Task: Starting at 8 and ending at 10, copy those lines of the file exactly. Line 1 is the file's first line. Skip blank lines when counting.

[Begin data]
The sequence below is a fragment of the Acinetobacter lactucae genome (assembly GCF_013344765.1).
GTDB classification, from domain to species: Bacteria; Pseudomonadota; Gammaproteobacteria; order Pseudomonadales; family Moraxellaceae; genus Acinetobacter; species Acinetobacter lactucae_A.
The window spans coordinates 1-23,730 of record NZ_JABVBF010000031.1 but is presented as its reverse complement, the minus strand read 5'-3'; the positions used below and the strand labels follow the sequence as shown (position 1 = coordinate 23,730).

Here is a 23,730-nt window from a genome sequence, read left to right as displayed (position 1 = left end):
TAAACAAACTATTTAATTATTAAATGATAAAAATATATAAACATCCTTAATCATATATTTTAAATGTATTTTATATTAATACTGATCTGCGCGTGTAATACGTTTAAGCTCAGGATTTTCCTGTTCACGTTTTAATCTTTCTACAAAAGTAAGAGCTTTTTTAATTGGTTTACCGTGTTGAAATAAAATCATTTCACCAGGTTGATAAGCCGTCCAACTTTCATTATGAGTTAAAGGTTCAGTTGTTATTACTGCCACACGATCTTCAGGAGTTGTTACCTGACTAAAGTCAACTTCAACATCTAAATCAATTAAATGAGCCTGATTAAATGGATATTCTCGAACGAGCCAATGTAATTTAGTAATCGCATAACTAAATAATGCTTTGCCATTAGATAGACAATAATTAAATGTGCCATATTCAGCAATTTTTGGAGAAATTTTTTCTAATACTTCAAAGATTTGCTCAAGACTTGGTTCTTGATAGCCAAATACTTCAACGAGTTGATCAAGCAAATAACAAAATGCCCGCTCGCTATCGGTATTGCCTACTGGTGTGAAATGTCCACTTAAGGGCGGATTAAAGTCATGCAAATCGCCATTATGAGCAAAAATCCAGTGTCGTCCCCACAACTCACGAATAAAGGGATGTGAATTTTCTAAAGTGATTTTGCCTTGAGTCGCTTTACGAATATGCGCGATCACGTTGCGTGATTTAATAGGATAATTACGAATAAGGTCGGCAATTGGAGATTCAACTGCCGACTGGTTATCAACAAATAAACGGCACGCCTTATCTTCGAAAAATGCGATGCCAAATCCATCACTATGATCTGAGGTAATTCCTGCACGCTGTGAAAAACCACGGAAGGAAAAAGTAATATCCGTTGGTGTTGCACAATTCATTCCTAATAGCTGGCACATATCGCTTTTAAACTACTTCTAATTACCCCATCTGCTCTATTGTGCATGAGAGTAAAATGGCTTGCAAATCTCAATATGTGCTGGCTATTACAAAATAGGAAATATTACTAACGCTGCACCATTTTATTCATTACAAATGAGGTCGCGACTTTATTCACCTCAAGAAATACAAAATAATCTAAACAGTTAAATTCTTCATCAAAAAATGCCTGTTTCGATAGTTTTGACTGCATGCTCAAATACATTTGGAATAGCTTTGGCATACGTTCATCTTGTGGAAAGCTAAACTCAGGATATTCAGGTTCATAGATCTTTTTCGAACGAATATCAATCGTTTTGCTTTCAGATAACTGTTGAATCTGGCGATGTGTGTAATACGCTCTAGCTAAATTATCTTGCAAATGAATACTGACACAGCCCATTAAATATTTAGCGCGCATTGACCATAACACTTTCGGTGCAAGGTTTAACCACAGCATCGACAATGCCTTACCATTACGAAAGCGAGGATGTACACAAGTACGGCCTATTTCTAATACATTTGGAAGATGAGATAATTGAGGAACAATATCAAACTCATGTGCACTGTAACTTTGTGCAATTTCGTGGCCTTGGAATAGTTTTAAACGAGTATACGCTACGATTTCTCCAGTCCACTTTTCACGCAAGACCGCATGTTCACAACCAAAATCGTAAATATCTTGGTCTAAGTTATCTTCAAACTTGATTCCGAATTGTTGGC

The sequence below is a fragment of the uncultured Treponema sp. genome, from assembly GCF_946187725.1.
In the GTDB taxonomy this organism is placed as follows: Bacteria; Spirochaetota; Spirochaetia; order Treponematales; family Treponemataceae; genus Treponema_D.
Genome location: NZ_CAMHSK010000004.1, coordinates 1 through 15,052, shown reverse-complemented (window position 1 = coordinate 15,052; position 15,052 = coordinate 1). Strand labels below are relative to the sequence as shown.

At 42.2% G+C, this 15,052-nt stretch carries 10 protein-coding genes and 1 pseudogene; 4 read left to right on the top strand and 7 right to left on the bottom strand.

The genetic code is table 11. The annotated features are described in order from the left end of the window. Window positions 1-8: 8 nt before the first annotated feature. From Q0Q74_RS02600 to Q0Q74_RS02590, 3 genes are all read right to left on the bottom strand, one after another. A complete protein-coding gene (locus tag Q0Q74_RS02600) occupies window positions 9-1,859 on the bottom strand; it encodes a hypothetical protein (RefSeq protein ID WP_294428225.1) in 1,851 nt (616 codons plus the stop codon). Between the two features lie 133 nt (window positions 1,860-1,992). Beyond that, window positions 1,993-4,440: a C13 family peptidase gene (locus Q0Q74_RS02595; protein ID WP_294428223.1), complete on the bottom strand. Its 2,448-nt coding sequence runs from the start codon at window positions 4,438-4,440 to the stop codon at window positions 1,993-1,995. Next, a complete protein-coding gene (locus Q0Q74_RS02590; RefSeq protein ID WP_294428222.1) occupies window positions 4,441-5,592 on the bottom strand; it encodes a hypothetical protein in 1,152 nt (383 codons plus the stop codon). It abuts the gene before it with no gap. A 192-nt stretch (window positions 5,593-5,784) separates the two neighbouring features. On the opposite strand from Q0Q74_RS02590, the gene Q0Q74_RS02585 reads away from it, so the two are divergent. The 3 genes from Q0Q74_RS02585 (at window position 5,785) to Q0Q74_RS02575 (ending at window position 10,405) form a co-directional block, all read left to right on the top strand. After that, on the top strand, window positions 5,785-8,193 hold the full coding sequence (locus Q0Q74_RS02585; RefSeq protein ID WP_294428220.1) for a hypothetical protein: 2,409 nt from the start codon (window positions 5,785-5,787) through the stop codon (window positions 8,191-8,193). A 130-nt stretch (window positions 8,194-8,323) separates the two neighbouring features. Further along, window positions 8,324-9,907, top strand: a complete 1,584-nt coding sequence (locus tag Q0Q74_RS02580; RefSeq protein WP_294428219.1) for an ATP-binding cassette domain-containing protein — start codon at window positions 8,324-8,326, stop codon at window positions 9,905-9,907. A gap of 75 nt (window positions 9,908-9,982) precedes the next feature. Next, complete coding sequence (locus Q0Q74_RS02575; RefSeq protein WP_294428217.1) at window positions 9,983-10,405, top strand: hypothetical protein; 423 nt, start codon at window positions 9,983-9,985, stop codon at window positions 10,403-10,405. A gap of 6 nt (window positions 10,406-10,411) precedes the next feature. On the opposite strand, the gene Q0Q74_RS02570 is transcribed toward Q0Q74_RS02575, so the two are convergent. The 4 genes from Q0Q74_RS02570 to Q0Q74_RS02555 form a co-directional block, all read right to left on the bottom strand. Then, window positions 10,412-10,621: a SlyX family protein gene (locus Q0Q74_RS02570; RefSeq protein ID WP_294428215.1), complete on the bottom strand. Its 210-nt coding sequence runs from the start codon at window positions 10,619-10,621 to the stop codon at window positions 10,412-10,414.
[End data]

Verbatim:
Genome location: NZ_CAMHSK010000004.1, coordinates 1 through 15,052, shown reverse-complemented (window position 1 = coordinate 15,052; position 15,052 = coordinate 1). Strand labels below are relative to the sequence as shown.

At 42.2% G+C, this 15,052-nt stretch carries 10 protein-coding genes and 1 pseudogene; 4 read left to right on the top strand and 7 right to left on the bottom strand.

The genetic code is table 11. The annotated features are described in order from the left end of the window. Window positions 1-8: 8 nt before the first annotated feature. From Q0Q74_RS02600 to Q0Q74_RS02590, 3 genes are all read right to left on the bottom strand, one after another. A complete protein-coding gene (locus tag Q0Q74_RS02600) occupies window positions 9-1,859 on the bottom strand; it encodes a hypothetical protein (RefSeq protein ID WP_294428225.1) in 1,851 nt (616 codons plus the stop codon). Between the two features lie 133 nt (window positions 1,860-1,992). Beyond that, window positions 1,993-4,440: a C13 family peptidase gene (locus Q0Q74_RS02595; protein ID WP_294428223.1), complete on the bottom strand. Its 2,448-nt coding sequence runs from the start codon at window positions 4,438-4,440 to the stop codon at window positions 1,993-1,995. Next, a complete protein-coding gene (locus Q0Q74_RS02590; RefSeq protein ID WP_294428222.1) occupies window positions 4,441-5,592 on the bottom strand; it encodes a hypothetical protein in 1,152 nt (383 codons plus the stop codon). It abuts the gene before it with no gap. A 192-nt stretch (window positions 5,593-5,784) separates the two neighbouring features. On the opposite strand from Q0Q74_RS02590, the gene Q0Q74_RS02585 reads away from it, so the two are divergent. The 3 genes from Q0Q74_RS02585 (at window position 5,785) to Q0Q74_RS02575 (ending at window position 10,405) form a co-directional block, all read left to right on the top strand. After that, on the top strand, window positions 5,785-8,193 hold the full coding sequence (locus Q0Q74_RS02585; RefSeq protein ID WP_294428220.1) for a hypothetical protein: 2,409 nt from the start codon (window positions 5,785-5,787) through the stop codon (window positions 8,191-8,193). A 130-nt stretch (window positions 8,194-8,323) separates the two neighbouring features. Further along, window positions 8,324-9,907, top strand: a complete 1,584-nt coding sequence (locus tag Q0Q74_RS02580; RefSeq protein WP_294428219.1) for an ATP-binding cassette domain-containing protein — start codon at window positions 8,324-8,326, stop codon at window positions 9,905-9,907. A gap of 75 nt (window positions 9,908-9,982) precedes the next feature. Next, complete coding sequence (locus Q0Q74_RS02575; RefSeq protein WP_294428217.1) at window positions 9,983-10,405, top strand: hypothetical protein; 423 nt, start codon at window positions 9,983-9,985, stop codon at window positions 10,403-10,405. A gap of 6 nt (window positions 10,406-10,411) precedes the next feature. On the opposite strand, the gene Q0Q74_RS02570 is transcribed toward Q0Q74_RS02575, so the two are convergent. The 4 genes from Q0Q74_RS02570 to Q0Q74_RS02555 form a co-directional block, all read right to left on the bottom strand. Then, window positions 10,412-10,621: a SlyX family protein gene (locus Q0Q74_RS02570; RefSeq protein ID WP_294428215.1), complete on the bottom strand. Its 210-nt coding sequence runs from the start codon at window positions 10,619-10,621 to the stop codon at window positions 10,412-10,414.